Verdict: I haven’t been here enough to call this more than a first impression, but the restaurant is pretty, the food is good and competitive in price with surrounding restaurants. The beer collection is quite good. Highly recommended if you like wine or beer with your food. Especially recommended if you’re younger and want the possibility of a social scene with your food.

Urban Flats Flatbread Company
1250 Scenic Hwy SW
Lawrenceville, GA 30045
(678) 344-2022

Urban Flats Flatbread Co. on Urbanspoon

When you’re walking the riverfront of Savannah Georgia, and your feet hurt, your body aches, and your stomach is asking for a little attention, this restaurant delivers. For one, the inside walls are beautiful: cracked masonry that reminds me of my grandfather’s houses, or a drive into Amish country in Pennsylvania. For another, the food they serve comes at a cost that doesn’t induce immediate fear and panic.

This was our third visit to this restaurant, overall, and there was a wait this time, a short one. And once we were seated there was an argument as to whether we had sat in the exact same seat the last time. That ended when the waiter came. I ordered the stuffed flounder, my daughter and wife ordered shrimp po boys. We also ordered a soup to begin, the crab chowder.

The chowder isn’t the pure white you might associate with a New England clam chowder. Instead there is an ounce of yellow in the color, along with bits of potato and small bits of crab. I liked it, my daughter really liked it, my wife didn’t like it – there was a ‘taste’ in it, she said.  But my wife is picky about her food, and even more so when milk or cream is in food.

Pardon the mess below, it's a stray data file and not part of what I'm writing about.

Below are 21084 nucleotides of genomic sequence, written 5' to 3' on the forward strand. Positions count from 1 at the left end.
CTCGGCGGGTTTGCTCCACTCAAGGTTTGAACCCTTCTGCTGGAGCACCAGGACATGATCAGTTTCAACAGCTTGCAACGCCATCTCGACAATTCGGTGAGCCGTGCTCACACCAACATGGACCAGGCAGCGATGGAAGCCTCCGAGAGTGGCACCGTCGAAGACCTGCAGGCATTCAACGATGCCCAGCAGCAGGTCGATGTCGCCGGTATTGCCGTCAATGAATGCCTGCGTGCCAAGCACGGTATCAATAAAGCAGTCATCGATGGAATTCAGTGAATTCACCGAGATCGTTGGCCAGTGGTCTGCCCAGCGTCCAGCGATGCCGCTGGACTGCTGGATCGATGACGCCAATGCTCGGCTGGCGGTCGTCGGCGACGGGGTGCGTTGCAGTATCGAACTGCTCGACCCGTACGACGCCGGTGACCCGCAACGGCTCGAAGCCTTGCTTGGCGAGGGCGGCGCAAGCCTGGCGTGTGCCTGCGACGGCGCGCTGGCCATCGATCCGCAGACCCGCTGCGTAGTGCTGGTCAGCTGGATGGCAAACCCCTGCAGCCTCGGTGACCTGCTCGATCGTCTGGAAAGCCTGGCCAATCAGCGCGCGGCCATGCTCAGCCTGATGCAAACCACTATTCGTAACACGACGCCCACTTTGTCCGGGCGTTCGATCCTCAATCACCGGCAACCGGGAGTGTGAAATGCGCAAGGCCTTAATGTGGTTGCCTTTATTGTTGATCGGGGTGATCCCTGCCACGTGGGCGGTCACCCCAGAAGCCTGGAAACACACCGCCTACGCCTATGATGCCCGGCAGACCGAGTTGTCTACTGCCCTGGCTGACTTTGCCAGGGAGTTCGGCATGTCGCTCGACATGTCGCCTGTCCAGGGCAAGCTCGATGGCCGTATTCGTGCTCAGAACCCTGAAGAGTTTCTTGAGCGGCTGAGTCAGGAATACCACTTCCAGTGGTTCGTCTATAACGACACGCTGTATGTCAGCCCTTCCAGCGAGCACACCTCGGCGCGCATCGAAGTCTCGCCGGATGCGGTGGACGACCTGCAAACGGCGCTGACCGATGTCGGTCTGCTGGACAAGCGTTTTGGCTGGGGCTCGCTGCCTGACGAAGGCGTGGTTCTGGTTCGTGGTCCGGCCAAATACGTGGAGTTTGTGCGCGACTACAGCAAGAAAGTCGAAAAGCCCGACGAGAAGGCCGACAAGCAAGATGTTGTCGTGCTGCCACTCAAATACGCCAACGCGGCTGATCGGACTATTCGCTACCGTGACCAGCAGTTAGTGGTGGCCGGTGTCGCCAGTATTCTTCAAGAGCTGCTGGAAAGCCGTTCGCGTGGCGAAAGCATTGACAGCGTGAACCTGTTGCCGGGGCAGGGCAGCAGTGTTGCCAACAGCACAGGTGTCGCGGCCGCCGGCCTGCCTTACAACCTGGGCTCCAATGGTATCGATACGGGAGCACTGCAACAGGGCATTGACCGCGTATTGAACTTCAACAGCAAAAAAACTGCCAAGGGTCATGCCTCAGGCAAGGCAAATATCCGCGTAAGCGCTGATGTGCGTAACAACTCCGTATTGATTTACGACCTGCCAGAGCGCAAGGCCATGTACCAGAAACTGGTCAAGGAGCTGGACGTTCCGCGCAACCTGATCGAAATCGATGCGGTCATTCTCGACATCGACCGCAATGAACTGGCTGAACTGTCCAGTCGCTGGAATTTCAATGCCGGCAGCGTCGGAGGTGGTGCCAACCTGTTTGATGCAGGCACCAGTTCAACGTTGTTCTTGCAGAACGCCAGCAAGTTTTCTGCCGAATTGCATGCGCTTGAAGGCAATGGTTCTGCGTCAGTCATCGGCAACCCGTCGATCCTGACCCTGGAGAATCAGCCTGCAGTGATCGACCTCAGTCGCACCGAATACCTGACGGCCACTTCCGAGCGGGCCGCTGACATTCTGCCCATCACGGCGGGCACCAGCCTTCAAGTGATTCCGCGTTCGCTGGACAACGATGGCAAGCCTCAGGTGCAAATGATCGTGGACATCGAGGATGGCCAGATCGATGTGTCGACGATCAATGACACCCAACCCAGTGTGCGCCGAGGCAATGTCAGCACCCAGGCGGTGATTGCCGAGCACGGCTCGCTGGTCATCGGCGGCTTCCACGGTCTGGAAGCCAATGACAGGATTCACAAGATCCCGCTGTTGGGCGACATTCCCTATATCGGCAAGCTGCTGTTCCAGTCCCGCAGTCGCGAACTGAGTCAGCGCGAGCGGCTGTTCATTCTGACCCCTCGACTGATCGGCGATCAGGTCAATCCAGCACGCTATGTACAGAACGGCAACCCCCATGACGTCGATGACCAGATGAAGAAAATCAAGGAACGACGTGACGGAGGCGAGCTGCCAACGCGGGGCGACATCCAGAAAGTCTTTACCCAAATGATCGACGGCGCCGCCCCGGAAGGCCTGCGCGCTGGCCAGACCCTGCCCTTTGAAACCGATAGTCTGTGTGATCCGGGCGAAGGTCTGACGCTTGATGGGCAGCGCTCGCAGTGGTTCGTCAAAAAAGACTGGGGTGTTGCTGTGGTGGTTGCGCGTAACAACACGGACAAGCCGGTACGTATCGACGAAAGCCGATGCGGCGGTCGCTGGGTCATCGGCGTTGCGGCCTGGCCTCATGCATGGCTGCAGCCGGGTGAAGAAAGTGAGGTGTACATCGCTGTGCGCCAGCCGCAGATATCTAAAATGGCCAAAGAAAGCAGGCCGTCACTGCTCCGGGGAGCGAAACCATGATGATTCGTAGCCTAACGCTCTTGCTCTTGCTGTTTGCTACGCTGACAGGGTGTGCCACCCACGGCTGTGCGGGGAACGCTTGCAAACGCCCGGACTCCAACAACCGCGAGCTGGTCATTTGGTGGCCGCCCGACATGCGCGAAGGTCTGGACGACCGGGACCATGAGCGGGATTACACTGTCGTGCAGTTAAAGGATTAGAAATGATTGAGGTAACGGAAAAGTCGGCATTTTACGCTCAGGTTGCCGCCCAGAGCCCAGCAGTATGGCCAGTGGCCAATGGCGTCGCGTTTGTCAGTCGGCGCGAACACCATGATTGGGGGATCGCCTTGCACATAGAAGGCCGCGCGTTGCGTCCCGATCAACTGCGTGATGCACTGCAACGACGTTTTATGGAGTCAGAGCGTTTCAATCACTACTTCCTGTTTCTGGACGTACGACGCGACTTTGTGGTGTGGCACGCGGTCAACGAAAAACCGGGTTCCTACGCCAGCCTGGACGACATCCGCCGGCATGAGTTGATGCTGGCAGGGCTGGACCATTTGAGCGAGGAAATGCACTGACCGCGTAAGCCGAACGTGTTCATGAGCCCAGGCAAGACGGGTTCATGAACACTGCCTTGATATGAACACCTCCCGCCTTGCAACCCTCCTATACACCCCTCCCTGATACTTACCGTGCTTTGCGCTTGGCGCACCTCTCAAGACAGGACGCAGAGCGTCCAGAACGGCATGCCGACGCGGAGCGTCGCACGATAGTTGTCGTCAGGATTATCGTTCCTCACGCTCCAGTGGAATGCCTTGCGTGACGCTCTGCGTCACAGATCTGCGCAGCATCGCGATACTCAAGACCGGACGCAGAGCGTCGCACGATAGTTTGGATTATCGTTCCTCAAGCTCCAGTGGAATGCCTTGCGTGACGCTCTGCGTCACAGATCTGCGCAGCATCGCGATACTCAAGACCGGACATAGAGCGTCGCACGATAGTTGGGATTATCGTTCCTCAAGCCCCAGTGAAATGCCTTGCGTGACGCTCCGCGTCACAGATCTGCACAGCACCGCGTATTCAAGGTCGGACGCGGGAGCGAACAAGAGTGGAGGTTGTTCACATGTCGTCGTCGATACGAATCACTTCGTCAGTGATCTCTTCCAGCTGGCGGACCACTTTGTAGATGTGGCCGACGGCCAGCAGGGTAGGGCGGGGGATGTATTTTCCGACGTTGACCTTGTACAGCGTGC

The po boys were large, not huge, with several large shrimp each. They came with a potato side (french fries, or baked potato). My dish came with a steamed vegetable side as well as a potato. The fish in my dish was a bit more football shaped than I anticipated, but that didn’t affect the taste. The flounder was stuffed with deviled crab, covered with red spice and tasty. My wife finished her sandwich. My daughter was feeling picky, so she ate the shrimp, but otherwise picked at her food. Maybe she was thinking of Savannah’s Candy Kitchen a little further down the street.

We ended with a bourbon pecan pie, which wasn’t bad at all, though I was wishing it were a little richer in pecans.

Service is largely good here. Our waitress was attentive and when we were asking about desserts, quite helpful.

Verdict: The Cotton Exchange delivers reliably good food for someone prowling the riverfront. Though nothing on Savannah’s riverfront is cheap, you won’t feel as if you’ve overpaid for the scenery here.

Cotton Exchange on Urbanspoon

The Snellville edition of Texas Roadhouse is on Dogwood Road, close to the intersection of Scenic Highway (124) and Dogwood. The restaurant is in the same large mall area as Men’s Wearhouse and O’ Charley’s, but on the Dogwood side of things. The steakhouse is actually much easier to get to down Dogwood, as that part of Scenic Highway gets a little crowded with traffic. From Ronald Reagan you could exit Web Ginn Road, head towards Brookwood High School, and then hang a left on Dogwood to get to Texas Roadhouse.

As compared to Outback Steakhouse, which we reviewed recently, the atmosphere here is more informal. Sometimes that’s a good thing. Peanuts are served in small metal buckets, all you can eat. There were times when I had a hungry impatient daughter.  Giving her some peanuts kept her hands busy, kept her from complaining until she received her meal.